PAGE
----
Highlights from Michigan Preppers Network

Doomsday Preppers, the 3% Solution

I, like many of you, watched the start of the new season of Doomsday Preppers. One thing struck me after watching the two hours’ worth of shows, the low odds that the “experts” felt the preppers were preparing for. Hyper inflation, EMP, Madrid fault earthquake, California earthquake, riots, terrorism, and all the others reasons that folks prepare were listed rather low as a probability.
Ok, I understand that some things are well within the realm of possibility, but low in the realm of probability. Just because something can happen doesn’t mean it will happen. Elizabeth Shue could leave her husband and become my mistress, but really is that ain’t gonna happen. Possible but not probably.
I am going to pick a number out of the air to use as an example. My number may be close or way off, but for this effort we will use it anyway. Let us say that the chance of any event happening is only 3%. Earthquake, 3%, terrorist attack, 3%, hyper inflation, 3%, and so on. That is a low number yet still within the possible range. Now, make a list of all the things that can happen. Add EMP, riots, peak oil, drought, global warming, super volcano, and all the rest of the things we have ever thought about. To my line of thinking we should now add all of those 3%’s together and we get a fairly high odd of SOMETHING happening. It doesn’t have to be something far-fetched like a Lake Michigan Tsunami wiping out western Michigan. (Probably a lower number than 3% chance.) All we have to do is realize that something can happen.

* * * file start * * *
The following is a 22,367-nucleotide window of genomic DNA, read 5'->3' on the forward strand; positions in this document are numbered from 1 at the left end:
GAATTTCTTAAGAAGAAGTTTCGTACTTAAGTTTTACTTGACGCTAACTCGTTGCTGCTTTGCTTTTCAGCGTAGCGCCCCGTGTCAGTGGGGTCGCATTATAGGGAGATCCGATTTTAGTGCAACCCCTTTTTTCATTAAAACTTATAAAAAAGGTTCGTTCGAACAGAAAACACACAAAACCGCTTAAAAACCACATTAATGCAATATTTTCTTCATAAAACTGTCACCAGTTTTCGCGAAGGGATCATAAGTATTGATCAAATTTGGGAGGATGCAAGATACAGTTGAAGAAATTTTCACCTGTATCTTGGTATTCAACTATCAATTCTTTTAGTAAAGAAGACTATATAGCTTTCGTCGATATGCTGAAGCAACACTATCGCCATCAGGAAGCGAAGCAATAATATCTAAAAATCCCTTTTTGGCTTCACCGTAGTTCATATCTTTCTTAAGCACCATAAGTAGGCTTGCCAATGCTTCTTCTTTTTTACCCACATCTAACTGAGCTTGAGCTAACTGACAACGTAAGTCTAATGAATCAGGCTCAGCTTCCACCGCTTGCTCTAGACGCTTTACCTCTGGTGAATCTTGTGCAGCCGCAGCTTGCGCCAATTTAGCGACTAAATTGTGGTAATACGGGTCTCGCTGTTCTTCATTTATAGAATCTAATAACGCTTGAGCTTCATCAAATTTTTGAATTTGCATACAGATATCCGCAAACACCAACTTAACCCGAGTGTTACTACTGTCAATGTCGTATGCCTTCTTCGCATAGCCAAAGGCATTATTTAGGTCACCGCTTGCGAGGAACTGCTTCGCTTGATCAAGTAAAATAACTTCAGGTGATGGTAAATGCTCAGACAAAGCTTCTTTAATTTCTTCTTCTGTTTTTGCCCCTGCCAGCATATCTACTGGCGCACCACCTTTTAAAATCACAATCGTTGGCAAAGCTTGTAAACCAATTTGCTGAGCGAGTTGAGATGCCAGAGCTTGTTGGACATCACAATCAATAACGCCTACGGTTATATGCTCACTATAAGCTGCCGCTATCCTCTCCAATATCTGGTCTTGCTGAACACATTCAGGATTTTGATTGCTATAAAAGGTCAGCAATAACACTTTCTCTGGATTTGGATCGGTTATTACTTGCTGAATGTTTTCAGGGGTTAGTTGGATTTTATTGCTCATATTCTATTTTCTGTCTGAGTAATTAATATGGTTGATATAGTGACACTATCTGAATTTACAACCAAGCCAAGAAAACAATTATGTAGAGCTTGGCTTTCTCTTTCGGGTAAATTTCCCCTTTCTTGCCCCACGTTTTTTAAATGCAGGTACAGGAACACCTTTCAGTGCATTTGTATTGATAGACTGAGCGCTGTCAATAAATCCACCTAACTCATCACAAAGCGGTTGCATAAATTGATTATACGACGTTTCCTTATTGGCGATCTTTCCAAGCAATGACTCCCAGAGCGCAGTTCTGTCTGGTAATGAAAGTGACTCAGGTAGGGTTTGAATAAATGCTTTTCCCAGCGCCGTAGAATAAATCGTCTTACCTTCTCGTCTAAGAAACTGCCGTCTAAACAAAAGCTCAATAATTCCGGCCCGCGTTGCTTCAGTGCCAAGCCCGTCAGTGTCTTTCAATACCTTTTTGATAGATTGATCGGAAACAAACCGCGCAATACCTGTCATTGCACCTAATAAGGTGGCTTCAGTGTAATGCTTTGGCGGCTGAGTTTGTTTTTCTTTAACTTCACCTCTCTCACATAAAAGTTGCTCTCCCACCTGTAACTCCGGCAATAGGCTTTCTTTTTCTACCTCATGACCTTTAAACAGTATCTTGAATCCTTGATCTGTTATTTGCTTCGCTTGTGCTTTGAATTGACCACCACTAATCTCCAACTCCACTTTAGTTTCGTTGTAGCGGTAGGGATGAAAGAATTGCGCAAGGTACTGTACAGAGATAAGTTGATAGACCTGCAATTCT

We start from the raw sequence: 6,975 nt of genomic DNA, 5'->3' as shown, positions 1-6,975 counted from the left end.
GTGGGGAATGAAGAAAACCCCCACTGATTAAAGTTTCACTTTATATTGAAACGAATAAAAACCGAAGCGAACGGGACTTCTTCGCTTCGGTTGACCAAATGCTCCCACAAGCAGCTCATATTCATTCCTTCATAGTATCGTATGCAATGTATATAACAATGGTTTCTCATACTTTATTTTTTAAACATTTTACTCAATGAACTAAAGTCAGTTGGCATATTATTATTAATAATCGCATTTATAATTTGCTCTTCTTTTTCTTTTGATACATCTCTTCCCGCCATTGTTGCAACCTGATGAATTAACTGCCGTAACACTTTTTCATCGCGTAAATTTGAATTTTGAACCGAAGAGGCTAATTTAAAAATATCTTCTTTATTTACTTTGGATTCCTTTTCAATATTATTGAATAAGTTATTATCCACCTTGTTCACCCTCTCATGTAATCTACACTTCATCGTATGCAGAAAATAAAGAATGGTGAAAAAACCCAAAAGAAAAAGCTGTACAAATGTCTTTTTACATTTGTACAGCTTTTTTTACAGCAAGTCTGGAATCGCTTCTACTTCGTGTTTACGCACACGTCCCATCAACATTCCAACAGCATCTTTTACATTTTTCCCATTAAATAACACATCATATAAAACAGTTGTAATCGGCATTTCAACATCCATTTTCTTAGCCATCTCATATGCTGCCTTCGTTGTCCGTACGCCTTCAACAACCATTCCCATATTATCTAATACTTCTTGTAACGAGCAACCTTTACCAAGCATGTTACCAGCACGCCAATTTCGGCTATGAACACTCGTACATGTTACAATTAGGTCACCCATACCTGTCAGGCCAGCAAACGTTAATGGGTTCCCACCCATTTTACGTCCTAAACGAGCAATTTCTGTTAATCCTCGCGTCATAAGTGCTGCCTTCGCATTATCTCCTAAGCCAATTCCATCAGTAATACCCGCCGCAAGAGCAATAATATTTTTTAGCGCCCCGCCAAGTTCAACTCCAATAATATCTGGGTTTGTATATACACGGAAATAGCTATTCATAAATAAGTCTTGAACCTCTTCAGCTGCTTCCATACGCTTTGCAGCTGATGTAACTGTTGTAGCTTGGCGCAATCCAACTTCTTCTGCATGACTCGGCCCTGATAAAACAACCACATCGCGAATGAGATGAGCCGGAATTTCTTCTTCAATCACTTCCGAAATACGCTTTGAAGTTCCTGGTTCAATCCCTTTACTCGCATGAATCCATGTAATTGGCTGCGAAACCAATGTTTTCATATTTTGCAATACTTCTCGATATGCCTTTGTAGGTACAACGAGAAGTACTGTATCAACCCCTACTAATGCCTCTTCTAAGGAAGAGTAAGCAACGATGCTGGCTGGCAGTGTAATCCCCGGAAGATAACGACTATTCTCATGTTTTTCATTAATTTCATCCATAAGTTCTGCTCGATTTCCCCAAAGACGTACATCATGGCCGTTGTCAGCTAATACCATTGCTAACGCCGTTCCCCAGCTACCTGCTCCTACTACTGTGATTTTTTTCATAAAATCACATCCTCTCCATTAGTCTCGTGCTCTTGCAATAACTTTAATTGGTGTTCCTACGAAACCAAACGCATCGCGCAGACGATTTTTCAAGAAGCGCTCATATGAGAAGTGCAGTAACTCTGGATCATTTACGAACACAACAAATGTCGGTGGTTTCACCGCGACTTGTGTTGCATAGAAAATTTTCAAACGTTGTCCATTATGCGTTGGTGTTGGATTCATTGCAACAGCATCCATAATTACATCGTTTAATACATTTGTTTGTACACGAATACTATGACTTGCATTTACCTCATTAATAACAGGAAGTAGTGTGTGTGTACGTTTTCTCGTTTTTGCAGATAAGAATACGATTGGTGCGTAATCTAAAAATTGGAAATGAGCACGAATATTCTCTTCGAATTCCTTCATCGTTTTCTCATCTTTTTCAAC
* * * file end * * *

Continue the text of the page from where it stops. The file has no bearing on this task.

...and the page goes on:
Ten, fifteen, maybe twenty different things are mentioned as reasons for prepping. If you add that 3% to each one it doesn’t take long to get to a 30%, 40% or 60% chance that something can happen. Those are not great odds. Even if my 3% number is off we can still be looking at a fifty-fifty change or even one in four chance of something bad happening.
If I were telling Nat Geo my reasons for prepping it would not be one thing alone. I have taken the shotgun approach for my prepping and plan for … read more

Let’s Talk About Glorious, Sometimes Dangerous, Sunshine

Whether you want to call it solar wind, solar radiation, or a solar flare, there is a great deal to be considered if you are prepping for a geomagnetic event. When one realizes the seemingly limitless power of the sun you have to take a step back and wonder if a geomagnetic storm is the one event that everyone should prepare for as if they expect it to happen tomorrow.

Geomagnetic storms are increasing in frequency and severity even as I write this. The government has created special tools that any user can use to monitor the activities of the sun. Geomagnetic-Storms-effects-space-weather-technologyWhile the instrumentation used to collect and interpret the data is quite complicated, the reporting features used by NOAA are as simple as clicking a few check boxes.  Now, solar activity is monitored like the weather.